Title: Tearing Up the Pea Patch
He was asleep before midnight. But with what seemed like mere moments after he had sunk beneath the foggy blankets of dreams, he was roused from his rest by a soft, steady tapping of what sounded like a number of persons climbing up the stairs. The tapping grew louder, and louder before it was not quite so soft and sounded more like—
Like—eight police officers armed to the teeth, breaking down his apartment door with a dangerous shower of splinters. Frantically unraveling the sleep-tangled blankets twisted around his legs, Mr. Martin blindly scrambled out of bed and straightened up with as much composure as one could muster when one is gazing directly into the barrel of a .44 Magnum.
The hand attached to the revolver that Mr. Martin’s frazzled mind had identified as secondary in importance, belonged to a middle aged, heavy-set man wearing a captain’s badge on his grape-juiced stained uniform. Even with sleep still weighing down his lids, he recognized the importance of surrendering his hands into the air, lest his beloved head should be separated from him.
“May I help you, gentlemen?” Mr. Martin inquired with accustomed, albeit shaky politeness, his neutral expression surfacing mostly out of habit. The head officer puffed himself up in a show of exaggerated smugness, reaching for a hastily legalized search warrant in his breast pocket with his free hand.
“We have received incriminating evidence from a Mrs. Ulgine Barrows who has bravely come forward with news of a most, terrible plot!” The man’s equine bellow caused Mr. Martin to wonder for one inappropriate second if he had some relation to the aforementioned woman. “The eight of us are here to search your apartment and to place you under arrest for attempted murder and illegal possession of heroin. I advise you to remain silent for everything you say will be twisted and used against you in the court of the law!”
A sickening sensation spilled into his guts as the reality of the situation started to hit him. The dull thudding of his heart began to fill his ears much like they it did just a few scant hours before in that suffocating house. Faintly, he registered a pounding somewhere behind his eyes.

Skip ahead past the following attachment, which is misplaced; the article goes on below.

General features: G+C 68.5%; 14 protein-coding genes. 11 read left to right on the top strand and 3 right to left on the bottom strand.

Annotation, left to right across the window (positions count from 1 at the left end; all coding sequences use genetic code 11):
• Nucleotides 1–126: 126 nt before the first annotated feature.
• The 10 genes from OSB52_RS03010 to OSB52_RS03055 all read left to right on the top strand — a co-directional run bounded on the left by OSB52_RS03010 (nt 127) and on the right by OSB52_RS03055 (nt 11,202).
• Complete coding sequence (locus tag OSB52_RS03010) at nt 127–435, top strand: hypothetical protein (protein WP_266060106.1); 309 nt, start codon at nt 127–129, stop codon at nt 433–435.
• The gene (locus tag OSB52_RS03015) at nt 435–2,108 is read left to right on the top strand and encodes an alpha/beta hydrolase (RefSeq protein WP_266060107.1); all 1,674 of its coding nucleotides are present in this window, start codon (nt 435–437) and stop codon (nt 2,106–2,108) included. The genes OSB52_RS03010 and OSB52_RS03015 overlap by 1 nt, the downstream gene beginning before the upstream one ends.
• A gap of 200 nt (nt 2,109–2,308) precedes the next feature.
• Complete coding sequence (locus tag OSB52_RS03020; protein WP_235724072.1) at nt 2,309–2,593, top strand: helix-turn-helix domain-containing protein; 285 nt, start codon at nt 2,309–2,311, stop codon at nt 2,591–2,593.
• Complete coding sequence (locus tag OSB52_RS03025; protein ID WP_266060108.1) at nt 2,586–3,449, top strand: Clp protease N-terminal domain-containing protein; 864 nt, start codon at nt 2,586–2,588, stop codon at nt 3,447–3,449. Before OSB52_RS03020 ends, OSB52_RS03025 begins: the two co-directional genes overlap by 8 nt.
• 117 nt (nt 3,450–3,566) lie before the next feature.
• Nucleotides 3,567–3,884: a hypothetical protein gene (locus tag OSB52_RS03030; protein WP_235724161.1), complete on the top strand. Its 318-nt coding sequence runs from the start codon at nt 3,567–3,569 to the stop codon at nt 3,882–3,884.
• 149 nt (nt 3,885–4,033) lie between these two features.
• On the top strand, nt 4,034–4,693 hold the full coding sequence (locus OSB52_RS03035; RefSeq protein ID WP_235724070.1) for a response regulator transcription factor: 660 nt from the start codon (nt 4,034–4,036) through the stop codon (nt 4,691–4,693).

The would-be murderer could scarcely get a few warbled protests past his trembling lips before three of the policemen—Bald, Unshaven, and Stubby—had rushed towards him and bodily restrained him. The metallic click of handcuffs locking seemed to resonate over the din of four burly men piling into his formerly neat and tidy living space.
Mr. Martin could only watch in shock from his humiliating position as chairs were overturned, cabinets emptied, and bookshelves ransacked. Privately, however, some part of his deeply disturbed mind questioned if it really was necessary for his prized, glass coffee table to be hurled out of his balcony window.
“Please! I beg of you to stop!” the man screamed as his composure fragmented around him like the shattering of his table. “There has been some terrible mistake!” This only served to irritate the chief who had most obviously had this phrase used before him on more than one occasion. He let out a loud, disbelieving snort, his weapon adorned hand never once wavering from its initial position.
“Oh, is that so?” he asked, patronizing. “Shall I let you go, then? Shall I let all of the nice men in the jails go, too? The answer is obviously no—it is our duty to eliminate threats to our society!”
At this point, Mr. Martin nearly broke into a wail amongst the chaos of his violated apartment. Instead, he laughed bitterly to himself, backtracking through his actions in the last twenty-four hours for something to explain what had gone so wrong in his backfired, backfired plan. So gone was he in his self-deprecation that he barely felt the three pairs of arms dragging him through his shattered door.
All of a sudden, another panting, red-faced officer barreled head-first into pandemonium with a screeched “Chief! Chief!”
The said chief turned to him with his eyebrows raised in such a way that suggested that the new arrival was a rookie and not held very high in his regard. “What is it now, Rookie?” Rookie, perhaps too used to another loud, bellowing military captain, straightened up with an out of place salute.
“Sir!” said the rookie, “Mr. Fitweiler’s dead!”
As if the three words were magic, every individual on the scene ceased all movement at once. The silent tension was tangible.
“What?!” Chief swung around to regard the innocent man in astonishment, who merely stared back blankly. Turning back to the rookie, he demanded, “What happened? Don’t just stand there, tell me what happened!”
Gulping, the rookie stammered, “Mr. Fitweiler was shot to death a few minutes ago by a woman who was dosed up to the gills with heroin. I believe her name was Paird…”